RECLAIMED ART: Titian as a starting point for new art and ballet
This summer I decided take on my dream to live in France for four months. There have been lots of great things about being here: perfect baguettes, the thrill of the speaking another language, living in a XII century farmhouse. One of the daily treats has been flipping on the radio for the BBC report. At home NPR is a constant in my kitchen. It is great, but the truth is, we simply do not get much international news in the US of A. Here, I get a clean hour of stories about the rest of the world, followed by the U.K. weather report in mind-blowing detail (yup, county by county), and great culture/human interest stories. I was particularly struck by this story a couple weeks ago:
London’s National Gallery, which houses great works of classical art, is featuring an installation based on Titian‘s trilogy of paintings depicting the myths of Diana and Actaeon. The exhibition, called Metamorphosis: Titian 2012, puts three Titians “alongside new works made in response to them by three British artists: Mark Wallinger, Chris Ofili and Conrad Shawcross,” and “is part of an ambitious project that spans four art forms and two major cultural institutions, the Royal Ballet and the National Gallery. Using the Titians as the starting point – themselves artistic reworkings of an episode from Ovid’s poem Metamorphoses – the artists have also designed three new ballets that premiere at the Royal Opera House on Saturday.”
Of course, the idea of visual artists designing for the ballet revives memories of exciting sets and costumes for the Ballets Suedois by popular artists in 1920’s Paris. Just last winter, Stella McCartney costumed the NYCB dancers for the premiere of Ocean’s Kingdom, the collaboration between her dad and Peter Martins, the company’s Ballet Master in Chief. While the costumes were not deemed a total success, it was a flashy idea to invite a prêt-a-porter designer into the dance studio.
Works of art, and the cultural concepts behind them have influenced dance, and vice-versa, for centuries. During my performing years, San Francisco Ballet presented Leonid Jacobson’s collection of choreographic miniatures based on five famous Rodin sculptures in which each sculpture comes to life, depicting the moments leading up to the image captured in marble. ODC’s Brenda Way set a dance bringing the cartoon Krazy Kat to life on the Opera House stage, complete with falling cardboard bricks. Yuri Possohokov invoked the surreal spirit of Rene Magritte for Magrittomania, in which dancers donned bowler hats and appeared to float above the stage. In these instances the choreographers created movement informed by the style and texture of the artist or the work of art. Some brought the story told by the piece of art to life in choreography, others riffed on the concepts and visuals. The question I ask is: does the piece invoke the spirit and concepts in which the original artist made his work?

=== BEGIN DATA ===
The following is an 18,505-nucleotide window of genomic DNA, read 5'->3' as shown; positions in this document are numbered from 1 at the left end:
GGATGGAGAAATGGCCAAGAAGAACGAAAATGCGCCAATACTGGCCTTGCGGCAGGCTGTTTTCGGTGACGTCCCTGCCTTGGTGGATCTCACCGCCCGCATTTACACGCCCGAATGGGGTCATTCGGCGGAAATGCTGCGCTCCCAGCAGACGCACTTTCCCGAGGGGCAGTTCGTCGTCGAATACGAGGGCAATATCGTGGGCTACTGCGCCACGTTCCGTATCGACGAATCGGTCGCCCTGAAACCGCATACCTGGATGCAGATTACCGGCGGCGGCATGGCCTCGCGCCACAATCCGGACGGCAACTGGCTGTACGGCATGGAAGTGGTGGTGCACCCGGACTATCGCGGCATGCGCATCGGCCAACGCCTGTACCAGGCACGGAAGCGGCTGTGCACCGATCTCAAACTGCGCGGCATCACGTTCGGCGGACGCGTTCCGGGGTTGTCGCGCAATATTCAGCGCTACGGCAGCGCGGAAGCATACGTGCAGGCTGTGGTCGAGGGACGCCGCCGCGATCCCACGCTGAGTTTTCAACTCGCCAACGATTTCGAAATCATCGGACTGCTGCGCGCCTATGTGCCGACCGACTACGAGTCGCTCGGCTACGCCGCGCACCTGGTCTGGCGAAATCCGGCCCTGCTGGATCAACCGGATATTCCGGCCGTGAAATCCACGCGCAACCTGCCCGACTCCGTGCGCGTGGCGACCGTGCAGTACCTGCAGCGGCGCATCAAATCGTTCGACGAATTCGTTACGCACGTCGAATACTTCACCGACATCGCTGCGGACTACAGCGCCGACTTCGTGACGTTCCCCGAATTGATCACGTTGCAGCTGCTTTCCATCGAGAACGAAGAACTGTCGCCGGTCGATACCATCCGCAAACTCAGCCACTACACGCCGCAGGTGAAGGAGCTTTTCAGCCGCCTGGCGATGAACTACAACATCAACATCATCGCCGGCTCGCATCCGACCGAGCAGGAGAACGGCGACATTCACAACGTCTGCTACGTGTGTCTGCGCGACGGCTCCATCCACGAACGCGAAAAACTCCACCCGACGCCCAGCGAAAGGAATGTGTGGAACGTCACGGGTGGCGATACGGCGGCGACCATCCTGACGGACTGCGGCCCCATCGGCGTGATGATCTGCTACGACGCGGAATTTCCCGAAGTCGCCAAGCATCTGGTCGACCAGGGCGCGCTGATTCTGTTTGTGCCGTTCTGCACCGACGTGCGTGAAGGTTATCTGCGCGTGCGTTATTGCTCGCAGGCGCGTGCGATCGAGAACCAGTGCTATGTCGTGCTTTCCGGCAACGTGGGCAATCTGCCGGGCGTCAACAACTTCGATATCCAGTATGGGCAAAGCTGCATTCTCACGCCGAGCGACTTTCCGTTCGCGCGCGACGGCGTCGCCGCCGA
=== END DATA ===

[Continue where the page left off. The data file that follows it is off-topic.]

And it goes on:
A great work of art steps past the comfort zone of the times, prods taboo, and wakes up its audience. It invokes a physical and emotional reaction that leads the viewer to reject, question, or cling to the status quo of social mores, politics, and ethics. Think of Nijinsky’s Rite of Spring or Manet’s Olympia, Dante’s Inferno, or Socrates’ philosophy, and you encounter ideas that challenge us now, as they did when the ink was still drying. This is where I believe the exhibition at the National Galley succeeds: it puts a peep show in the middle of a fine-art gallery. It is difficult to truly shock and titillate in today’s society, yet putting up a old-fashioned girlie show smack in the center of a bastion of good taste just may remind art viewers that there was a time when the “dead” art, now hanging like so many pelts on museum walls, made people recoil and say, “But that’s just wrong!”
I hope the choreographers dared to keep up the good work, and I wonder what “shock” looked like in the Opera House.
View a clip of the collaboration between Royal Ballet choreographers and exhibition artists:
To read a review of the triple bill, click here.